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CorazonFriday 14th of January 2005 11:16:05 PM
Falsos amigos/False cognates - Hi!
Have you any problem with "twins" words in Spanish and English?
May be it helps a little.

All the best,


Falsos Amigos - False Cognates
One of the great things about learning Spanish or English is that many words have the same roots in the Romance languages and English. However, there are also a great many falsos amigos, or false cognates, which look similar but are in fact very different. This is one of the biggest pitfalls for students of Spanish. There are also semi-false cognates: words that can only sometimes be translated by the similar word in the other language.

Because some of the words are identical in the two languages, the Spanish word appears the first and the English the second.

Newest falsos amigos

Idioma vs Idiom

Idioma refers to a language.
Idiom = idiotosmo, modismo, or lenguaje.

Ignorar vs Ignore

Ignorar means to not know or to be unaware of.
Ignore means no hacer caso de, desatender, or dejar a un lado.

Pariente vs Parent

Pariente is any relative
Parent = el padro or la madre only.

Simple vs Simple

Simple can nearly always be translated by simple: when it means foolish, not compound, etc.
Simple, however, is translated as sencillo when it means unadorned or uncomplicated.

Último vs Ultimate

Último means final or last.
Ultimate has several meanings: the best - definitivo, the most important/essential - fundamental, esencial; the latest - último grito.

Previous falsos amigos

Absoluto vs Absolute(ly)

Absoluto is a rather interesting word. Alone, it means absolute, utter, complete. When preceded by en, it means not at all, by no means, no way.
Absolute = absoluto. Absolutely = absolutamente, completamente, totalmente.

Actual vs Actual

Actual means current or present: El presidente actual vive en Madrid - The current president lives in Madrid. Actualmente means currently, at present, or now.
Actual means verdadero or efectivo. Actually can be translated by realmente, en realidad, or en efecto.

Aplicar vs Apply

Aplicar means to apply something, like a theory, paint, or sanctions.
Apply = aplicar when it is a transitive verb. As an intransitive verb, it has many Phrases: apply for a job - solicitar or presentar; to apply oneself to - dirigirse a uno; to apply in the sense of be applicable - ser aplicable or interesar.

Asistir vs Assist

Asistir means to attend.
Assist translates as ayudar.

Atender vs Attend

Atender can mean to attend in Latin America, but in Spain it means to pay attention to, to heed, or to care for.
Attend = asistir.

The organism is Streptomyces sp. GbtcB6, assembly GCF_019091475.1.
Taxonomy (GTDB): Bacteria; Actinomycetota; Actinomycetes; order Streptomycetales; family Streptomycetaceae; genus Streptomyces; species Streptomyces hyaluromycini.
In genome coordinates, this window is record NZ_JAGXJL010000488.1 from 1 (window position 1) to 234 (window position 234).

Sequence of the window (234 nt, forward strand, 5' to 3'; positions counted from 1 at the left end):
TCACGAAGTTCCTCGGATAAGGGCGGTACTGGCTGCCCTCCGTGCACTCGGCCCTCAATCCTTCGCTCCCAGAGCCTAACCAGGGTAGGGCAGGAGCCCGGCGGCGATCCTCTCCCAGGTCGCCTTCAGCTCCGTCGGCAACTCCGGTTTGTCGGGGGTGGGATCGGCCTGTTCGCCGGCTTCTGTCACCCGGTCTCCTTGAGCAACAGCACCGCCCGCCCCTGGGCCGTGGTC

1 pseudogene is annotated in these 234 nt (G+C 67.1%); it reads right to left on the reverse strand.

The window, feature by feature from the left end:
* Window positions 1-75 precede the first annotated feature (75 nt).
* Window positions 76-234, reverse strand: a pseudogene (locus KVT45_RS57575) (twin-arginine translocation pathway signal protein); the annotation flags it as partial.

Billón vs Billion

Billón is kind of a semi-false cognate. It indicates a trillion in US, billion in UK.
Billion, as spoken by an American, = mil millones. When a Brit says billion, s/he means billón.

Bizarro vs Bizarre

Bizarro has two categories of meaning: 1) valient, gallant, brave, or 2) generous.
Bizarre means extraño or raro (see raro vs rare, below).

Blanco vs Blank

Blanco is a semi-false cognate. It is usually the Spanish word for the color white but can in some instances be translated by blank: una página blanca - a blank sheet of paper.
Blank is an adjective meaning en blanco, liso, or sin adorno.
Campo vs Camp

Campo means country(side), field, or farm.
Camp refers to un campamento.

Carpeta vs Carpet

Carpeta = folder, file, portfolio, briefcase, or table cloth.
Carpet is una alfombra or una moqueta.

Complexión vs Complexion

Complexión refers to one's constitution, make-up, temperament, or physical build.
Complexion = la tez, el cutiz, or la piel.

Compromiso vs Compromise

Compromiso is an obligation, commitment, promise, or agreement.
Compromise as a noun can be expressed as una transacción, una avenencia, unas concesiones recíprocas, el término medio, or la solución intermedia. The verb is comprometer or transigir.

Constipación vs Constipation

Constipación and its synonym constipado both refer to a cold or catarrh.
Constipation = el estreñimiento.

Contestar vs Contest

Contestar means to answer or reply.
Contest as a verb means impugnar, atacar, disputar, or contender.

Corresponder vs Correspond

Corresponder means things like to correspond, tally, fit in, match, or belong.
Correspond translates to corresponder only in the sense of agreeing with or matching (e.g., this corresponds with our thoughts). When referring to a correspondence by mail, the Spanish translation is escribirse or estar en correspondencia con.

Chocar vs Choke

Chocar normally means to shock or startle, but can also mean to clink (glasses) or to shake (hands).
Choke = sofocarse or atragantarse.

Decepción/Decepcionar vs Deception/Deceive

Decepción = disappointment. Decepcionar = to disappoint.
Deception = un engaño, un fraude. To deceive = engañar, defraudar.

Delito vs Delight

Delito refers to a crime, offence, or misdeed.
Delight = el placer, el deleite, el encanto, or la delicia. To delight = encantar or deleitar.

Desgracia vs Disgrace

Desgracia means misfortune, mishap, accident, setback, or bad luck.
Disgrace refers to la deshonra or ignominia.

Despertar vs Desperate

Despertar means to wake up, both figuratively and literally, and requires a direct object. To say "I'm waking up" in the sense of getting out of bed, you need to use the reflexive form, despertarse.
Desperate = desesperado.

Destituido vs Destitute

Destituido means devoid of or lacking.
Destitute = indigente, desamparado, necesitado, or en la miseria.

Disco vs Disco

Disco is a semi-false cognate. Aside from disco, it has numerous Phrases: disk, discus, traffic-light, or (audio) record.
Disco = disco, discoteca, or sala de baile.

Disgusto vs Disgust

Disgusto is not as strong as disgust; it means annoyance, displeasure, grief, or trouble.
Disgust refers to repugnancia or aversión.

Educado vs Educated

Educado means well-mannered, polite, or cultivated, from the verb educar - to raise, bring up, rear.
Educated is from the verb to educate: formar or instruir.

Embarazada vs Embarrassed

Embarazada means pregnant. It can also be a noun: una embarazada = a pregnant woman, an expectant mother.